DSLR Photography Forum

Full Version: Interesting or good post-processing software, plug-ins
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My own take:
Photoshop - very complex but very powerful program to edit photos, with some photo managment capabilities. Devote your life learning it and you will be rewarded in the next life. Expect the next life and the one after that to learn the use of the plug-ins which extend or refine the features of Photoshop. Experience with photoshop - weeks.
Highly Recommend if you are serious, well off or really commited and wish to produce a few great photos rather than many OK photos.

Lightroom - simple, intuitive and quite powerful given its simplicity. Used by many as a photo storage manager as well as a fairly powerful photo editor. Will produce decent photos on the first day. Do not like the indexing feature for organizing photos. My indexes often crash with loss of all changes, unless edited photos are exported. All editing features duplicated in Camera Raw component of Photoshop. Current version allows edits only on the photo as a whole. New edition to be released shortly contains capability to edit only parts of an image, a major advance over the current version. Experience with it - months to a year.
Highly recommendfor somebody not wishing to spend a lot of time postprocessing, not wishing to spend a long time learning the software,somebody on a tighter budget not wishing to invest in Photoshop (alkthough Lightroom is not cheap either), those that wish to process a lot of photos quickly, those that wish to dip their finger and learn basic stuff before learning Photoshop.

Autopano Pro Excellent panorama program, very fast in stiching large number of photos together, intuitive interface, default settings yield good results, there are no obvious signs of stiching on the finshed photos. Feature rich, if you wish to learn more. I have limitedexperience -stiched only a few photos. Recommended to me by a very experienced photographer and one of the administrators on PhotoSIG.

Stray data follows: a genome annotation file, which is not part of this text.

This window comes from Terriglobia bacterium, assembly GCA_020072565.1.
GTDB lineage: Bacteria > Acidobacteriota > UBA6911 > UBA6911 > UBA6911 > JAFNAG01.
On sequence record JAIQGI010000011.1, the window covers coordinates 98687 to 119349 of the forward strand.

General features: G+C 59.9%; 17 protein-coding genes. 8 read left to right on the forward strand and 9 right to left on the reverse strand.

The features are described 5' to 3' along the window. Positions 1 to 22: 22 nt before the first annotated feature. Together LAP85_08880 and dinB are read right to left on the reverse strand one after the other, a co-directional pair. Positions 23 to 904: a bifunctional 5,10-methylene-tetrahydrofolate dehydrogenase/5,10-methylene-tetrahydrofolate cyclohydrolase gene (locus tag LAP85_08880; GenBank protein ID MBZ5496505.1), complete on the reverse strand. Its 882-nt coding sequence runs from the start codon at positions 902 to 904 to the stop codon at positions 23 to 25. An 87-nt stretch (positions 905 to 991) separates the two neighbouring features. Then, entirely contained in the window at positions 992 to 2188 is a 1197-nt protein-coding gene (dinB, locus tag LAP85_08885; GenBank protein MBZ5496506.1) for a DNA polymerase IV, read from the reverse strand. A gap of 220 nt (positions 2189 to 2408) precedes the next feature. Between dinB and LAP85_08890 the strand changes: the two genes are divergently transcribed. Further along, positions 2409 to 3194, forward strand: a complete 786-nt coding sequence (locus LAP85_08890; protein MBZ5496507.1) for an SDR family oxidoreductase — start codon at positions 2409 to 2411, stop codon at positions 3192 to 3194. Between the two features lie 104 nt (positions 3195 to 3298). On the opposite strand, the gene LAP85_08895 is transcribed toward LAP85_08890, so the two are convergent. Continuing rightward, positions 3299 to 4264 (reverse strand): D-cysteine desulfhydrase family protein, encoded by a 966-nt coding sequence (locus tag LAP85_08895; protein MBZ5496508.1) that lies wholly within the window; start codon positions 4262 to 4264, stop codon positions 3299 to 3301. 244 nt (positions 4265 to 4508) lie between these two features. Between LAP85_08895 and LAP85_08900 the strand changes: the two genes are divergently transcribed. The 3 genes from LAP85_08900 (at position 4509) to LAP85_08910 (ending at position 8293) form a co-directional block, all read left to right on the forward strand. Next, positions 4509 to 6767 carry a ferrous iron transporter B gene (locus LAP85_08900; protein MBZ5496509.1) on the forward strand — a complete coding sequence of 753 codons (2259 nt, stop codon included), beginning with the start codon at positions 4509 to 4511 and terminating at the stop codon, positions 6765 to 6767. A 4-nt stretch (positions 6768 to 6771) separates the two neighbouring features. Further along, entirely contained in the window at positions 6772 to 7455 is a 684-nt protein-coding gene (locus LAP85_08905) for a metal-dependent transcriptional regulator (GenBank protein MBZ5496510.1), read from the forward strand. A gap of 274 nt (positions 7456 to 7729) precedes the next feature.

Highly recommended based on my limited experience.

I will post more if you guys contribute as well. Feel free to express your agreement or not. We could cut and paste individual comments and paste them as an article when everybody had a chance to contribute. Pavel
Irfanview........Good for resizing, straightening horizons (+ or - in .01 deg.) Simple editing, Speed.
Easy to use......... FREE........Smile
About the only software I use now is Lightroom, and I'm really looking forward to LR2.0's superior integration with Photoshop, because CS3 is the only other program that I use. I used to use a handy little freeware program called ExifRenamer to move my photos onto my hard drive, but Lightroom makes it seamless.
Matthew do you have problems with LR crashes?
Faststone Image Viewer is an excellent viewer and one of the few that supports DNG file format. It looks a lot like Windows Explorer, it is fast and has all the features you expect from a filing images into directory. It is free, although support is welcome.
Highly recommended

Faststone MaxView A simple viewer of individual images. Supports DNG fromat, among others. Loads fast convenienet and fast zoom in. Fairly bare bones, but good in doing what ist does. I use Adobe products for editing images, so a quick viewer that supports all the formats is all I want. It is free, although support is welcome.
Highly recommended
Dreamingpixels Wrote:Matthew do you have problems with LR crashes?
No, it never "crashes" on me - if I try to launch it with a card in the reader it will freeze, at which point I can force-quit it and relaunch without issue. I've had a catalog get corrupted once in the entire time I've been using it, which is pretty much daily since PB3. But I've never had it quit unexpectedly.

I think the key is that I do a nightly backup of my hard drive, which includes the catalog file, and keep my library on a mirrored raid drive. Since my setup is hard to hurt, it's stable. Big Grin

I'm using an iMac with 2GB of ram, and running LR 1.4.1. Since I know I'll be getting LR2 as soon as it's released I haven't been tempted to try the new public betas.
I read a detailed review of SilkyPix Developer Studio 3.0 In Rangerfinder, a magazine for photo professionals. It compared well with Lightroom, with a purchase price less than half, at US$149

I use Faststone occasionally as a viewer. It has some very basic post processing abilities and can convert from RAW in batches. And it's free.